- Main game unit with treasure chest, ball holes and 15 trapdoors.
- 15 double-sided cards for inserting in the doors. (One side for beginner, one for advanced).
- 6 bouncy treasure balls.
- Deck of beginner cards.
- Deck of advanced cards.
- Key to unlock trapdoors.
Gameplay: The treasure balls are dropped into the 'secret tunnels' at the top of the main game unit. The unit is jiggled to make sure the balls settle beneath a random selection of trapdoors. Players take it in turns to draw a card and attempt to match the card to a picture on one of the trapdoors. If they find a match, they get to open the door. If there's a treasure ball underneath, then they get to put it into the 'tumbling tidepool' container next to the treasure chest. When all the balls are in the tidepool, the treasure chest opens and the game is over.
Once doors are opened, they are left open.
The basic game has letter cards (A, B & C) which must be matched to the first letter of the word on a trapdoor, number cards (1-4) to be matched to the number of things on the door, colour cards (blue, yellow, green & red) and shape cards (circle, square & triangle). As an example, the door with four green apples on it can be opened with four different cards: green, circle, A and 4.
The advanced game involves letters (A-Z), numbers (1-10) and colours. The letter cards can be matched to letters anywhere in a word.
Balls, key and advanced cards.
Object: To find the last treasure and open the chest.
Game length: 5-10 minutes.
Number of players: 2-4
Age: 3-6 (although it's liable to be a bigger hit with kids at the lower end of the age range).
Comments: Why are the Harry Potter books so successful? Sure, they're well written and entertaining, but so are a lot of other books. What makes Harry Potter special? I think maybe it's that J.K. took all the old-fashioned stories I read as a kid - the ones about boarding schools, magic, fantasy worlds and groups of friends investigating mysteries - updated them and threw them all together in one big, well written, entertaining nostalgia fest. It's inspired.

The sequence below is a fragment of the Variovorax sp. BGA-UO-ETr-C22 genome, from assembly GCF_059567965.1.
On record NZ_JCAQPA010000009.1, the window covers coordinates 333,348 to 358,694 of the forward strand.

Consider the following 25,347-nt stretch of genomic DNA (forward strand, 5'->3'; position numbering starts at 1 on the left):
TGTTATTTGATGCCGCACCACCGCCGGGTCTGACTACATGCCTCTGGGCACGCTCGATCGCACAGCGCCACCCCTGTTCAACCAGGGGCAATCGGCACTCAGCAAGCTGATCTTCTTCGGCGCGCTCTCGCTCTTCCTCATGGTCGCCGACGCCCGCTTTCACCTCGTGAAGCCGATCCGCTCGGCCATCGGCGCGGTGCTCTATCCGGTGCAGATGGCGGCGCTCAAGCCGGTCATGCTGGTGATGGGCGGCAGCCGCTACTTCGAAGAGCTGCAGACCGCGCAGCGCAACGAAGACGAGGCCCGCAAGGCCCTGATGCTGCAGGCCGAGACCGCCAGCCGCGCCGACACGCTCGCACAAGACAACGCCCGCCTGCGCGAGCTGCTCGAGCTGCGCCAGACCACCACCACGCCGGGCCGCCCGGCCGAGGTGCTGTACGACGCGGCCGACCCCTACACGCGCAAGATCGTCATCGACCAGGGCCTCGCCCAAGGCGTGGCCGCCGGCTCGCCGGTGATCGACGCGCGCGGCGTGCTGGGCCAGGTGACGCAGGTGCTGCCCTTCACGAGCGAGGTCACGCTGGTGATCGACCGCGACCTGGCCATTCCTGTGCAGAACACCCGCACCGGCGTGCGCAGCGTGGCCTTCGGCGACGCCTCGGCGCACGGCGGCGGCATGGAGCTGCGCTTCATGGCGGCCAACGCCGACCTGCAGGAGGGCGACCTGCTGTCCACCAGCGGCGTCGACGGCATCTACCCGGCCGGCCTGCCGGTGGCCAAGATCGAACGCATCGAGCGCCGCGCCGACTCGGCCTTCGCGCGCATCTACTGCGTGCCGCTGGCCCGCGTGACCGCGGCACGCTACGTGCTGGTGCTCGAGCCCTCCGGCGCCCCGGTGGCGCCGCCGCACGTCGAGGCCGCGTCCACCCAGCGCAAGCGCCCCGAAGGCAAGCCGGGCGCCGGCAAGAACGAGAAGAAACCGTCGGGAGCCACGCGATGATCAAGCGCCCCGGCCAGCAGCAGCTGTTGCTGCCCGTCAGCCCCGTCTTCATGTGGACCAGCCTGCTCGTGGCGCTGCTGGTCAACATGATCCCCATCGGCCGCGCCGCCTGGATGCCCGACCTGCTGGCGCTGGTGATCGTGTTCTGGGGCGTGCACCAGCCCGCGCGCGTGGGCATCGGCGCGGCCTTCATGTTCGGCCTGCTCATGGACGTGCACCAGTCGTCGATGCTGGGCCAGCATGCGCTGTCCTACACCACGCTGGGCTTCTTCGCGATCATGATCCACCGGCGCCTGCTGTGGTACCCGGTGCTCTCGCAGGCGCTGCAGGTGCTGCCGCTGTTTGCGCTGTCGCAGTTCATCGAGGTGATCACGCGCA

Cariboo tries to do the same with games... and very nearly pulls it off.
Yep, this a game with bouncy balls, a key, moving parts, a shiny prize and pirates. It combines matching games, counting games, treasure hunting, lucky dip and opening and closing doors. Superb. Children see it and are immediately mesmerised. They'll play it over and over.
So why not 5/5? Well, although the concept is fantastic, the practical application is slightly lacking. If the game isn't jiggled just right at the start, it's very likely that balls will end up out of position, causing doors to jam and often forcing a restart. Even more of a problem, is that once several of the doors are open, it's far too easy to see which of the closed doors still have balls underneath. This makes cheating almost inevitable.
These failings are much more of an issue for the supervising adult than the children playing but they do detract from the game's brilliance. They leave it just short of greatness.
Conclusion: Flawed genius. Has near magical qualities for small children but suffers from a number of minor technical problems.
- Mildly educational.
- Much less effort to organise than a 'proper' treasure hunt but almost as good.
- Numbers, hidden treasure AND doors to open. My kids went wild.
- Can be fiddly getting the balls to settle properly at the start of the game.
- Too easy to cheat.
- Swapping between beginner and advanced is a real faff and takes a couple of minutes. This quickly becomes hugely irritating if you have multiple children and need to regularly change back-and-forth to keep them all happy. (Been there).
- Visiting children want to take home any treasure balls they find.
- Children left alone with the game will lose the key. ALWAYS. You will find it three days later in your Cornflakes. (It's not tasty).